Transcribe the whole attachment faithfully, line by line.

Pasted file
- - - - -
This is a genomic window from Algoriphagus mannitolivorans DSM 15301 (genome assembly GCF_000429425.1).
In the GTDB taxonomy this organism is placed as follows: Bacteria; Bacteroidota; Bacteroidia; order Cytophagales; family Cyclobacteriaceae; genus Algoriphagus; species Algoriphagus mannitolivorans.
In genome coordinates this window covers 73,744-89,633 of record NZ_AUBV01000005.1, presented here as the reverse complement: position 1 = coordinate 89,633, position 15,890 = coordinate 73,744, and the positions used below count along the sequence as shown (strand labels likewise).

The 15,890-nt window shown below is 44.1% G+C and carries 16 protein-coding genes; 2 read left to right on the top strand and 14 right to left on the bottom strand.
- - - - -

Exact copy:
This is a genomic window from Algoriphagus mannitolivorans DSM 15301 (genome assembly GCF_000429425.1).
In the GTDB taxonomy this organism is placed as follows: Bacteria; Bacteroidota; Bacteroidia; order Cytophagales; family Cyclobacteriaceae; genus Algoriphagus; species Algoriphagus mannitolivorans.
In genome coordinates this window covers 73,744-89,633 of record NZ_AUBV01000005.1, presented here as the reverse complement: position 1 = coordinate 89,633, position 15,890 = coordinate 73,744, and the positions used below count along the sequence as shown (strand labels likewise).

The 15,890-nt window shown below is 44.1% G+C and carries 16 protein-coding genes; 2 read left to right on the top strand and 14 right to left on the bottom strand.